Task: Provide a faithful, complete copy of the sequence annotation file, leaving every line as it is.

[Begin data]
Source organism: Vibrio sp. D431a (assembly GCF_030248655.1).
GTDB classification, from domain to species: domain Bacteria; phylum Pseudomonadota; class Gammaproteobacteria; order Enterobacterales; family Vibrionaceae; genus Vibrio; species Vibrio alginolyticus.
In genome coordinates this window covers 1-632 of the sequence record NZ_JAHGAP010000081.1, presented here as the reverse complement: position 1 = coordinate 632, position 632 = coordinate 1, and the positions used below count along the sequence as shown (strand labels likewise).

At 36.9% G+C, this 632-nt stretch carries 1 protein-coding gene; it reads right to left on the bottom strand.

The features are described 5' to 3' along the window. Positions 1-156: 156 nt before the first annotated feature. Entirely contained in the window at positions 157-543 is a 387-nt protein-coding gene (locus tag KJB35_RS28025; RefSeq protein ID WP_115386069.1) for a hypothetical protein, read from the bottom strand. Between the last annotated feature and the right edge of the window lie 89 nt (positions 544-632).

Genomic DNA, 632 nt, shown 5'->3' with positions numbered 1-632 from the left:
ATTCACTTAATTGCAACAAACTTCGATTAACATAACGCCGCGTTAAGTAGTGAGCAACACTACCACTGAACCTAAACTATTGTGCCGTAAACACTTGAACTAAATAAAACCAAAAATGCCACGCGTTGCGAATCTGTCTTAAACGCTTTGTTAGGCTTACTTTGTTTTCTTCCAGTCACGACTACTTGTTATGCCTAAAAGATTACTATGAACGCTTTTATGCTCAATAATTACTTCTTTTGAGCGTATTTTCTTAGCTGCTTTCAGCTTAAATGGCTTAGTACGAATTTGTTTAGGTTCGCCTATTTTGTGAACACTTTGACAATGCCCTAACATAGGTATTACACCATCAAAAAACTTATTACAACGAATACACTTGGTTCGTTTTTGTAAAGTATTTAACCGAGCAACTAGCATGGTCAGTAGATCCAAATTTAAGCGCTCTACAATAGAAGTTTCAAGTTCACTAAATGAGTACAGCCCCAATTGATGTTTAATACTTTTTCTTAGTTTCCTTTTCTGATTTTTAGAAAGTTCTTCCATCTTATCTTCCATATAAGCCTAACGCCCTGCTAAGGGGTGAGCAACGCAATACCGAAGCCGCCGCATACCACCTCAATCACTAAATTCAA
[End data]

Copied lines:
Source organism: Vibrio sp. D431a (assembly GCF_030248655.1).
GTDB classification, from domain to species: domain Bacteria; phylum Pseudomonadota; class Gammaproteobacteria; order Enterobacterales; family Vibrionaceae; genus Vibrio; species Vibrio alginolyticus.
In genome coordinates this window covers 1-632 of the sequence record NZ_JAHGAP010000081.1, presented here as the reverse complement: position 1 = coordinate 632, position 632 = coordinate 1, and the positions used below count along the sequence as shown (strand labels likewise).

At 36.9% G+C, this 632-nt stretch carries 1 protein-coding gene; it reads right to left on the bottom strand.

The features are described 5' to 3' along the window. Positions 1-156: 156 nt before the first annotated feature. Entirely contained in the window at positions 157-543 is a 387-nt protein-coding gene (locus tag KJB35_RS28025; RefSeq protein ID WP_115386069.1) for a hypothetical protein, read from the bottom strand. Between the last annotated feature and the right edge of the window lie 89 nt (positions 544-632).

Genomic DNA, 632 nt, shown 5'->3' with positions numbered 1-632 from the left:
ATTCACTTAATTGCAACAAACTTCGATTAACATAACGCCGCGTTAAGTAGTGAGCAACACTACCACTGAACCTAAACTATTGTGCCGTAAACACTTGAACTAAATAAAACCAAAAATGCCACGCGTTGCGAATCTGTCTTAAACGCTTTGTTAGGCTTACTTTGTTTTCTTCCAGTCACGACTACTTGTTATGCCTAAAAGATTACTATGAACGCTTTTATGCTCAATAATTACTTCTTTTGAGCGTATTTTCTTAGCTGCTTTCAGCTTAAATGGCTTAGTACGAATTTGTTTAGGTTCGCCTATTTTGTGAACACTTTGACAATGCCCTAACATAGGTATTACACCATCAAAAAACTTATTACAACGAATACACTTGGTTCGTTTTTGTAAAGTATTTAACCGAGCAACTAGCATGGTCAGTAGATCCAAATTTAAGCGCTCTACAATAGAAGTTTCAAGTTCACTAAATGAGTACAGCCCCAATTGATGTTTAATACTTTTTCTTAGTTTCCTTTTCTGATTTTTAGAAAGTTCTTCCATCTTATCTTCCATATAAGCCTAACGCCCTGCTAAGGGGTGAGCAACGCAATACCGAAGCCGCCGCATACCACCTCAATCACTAAATTCAA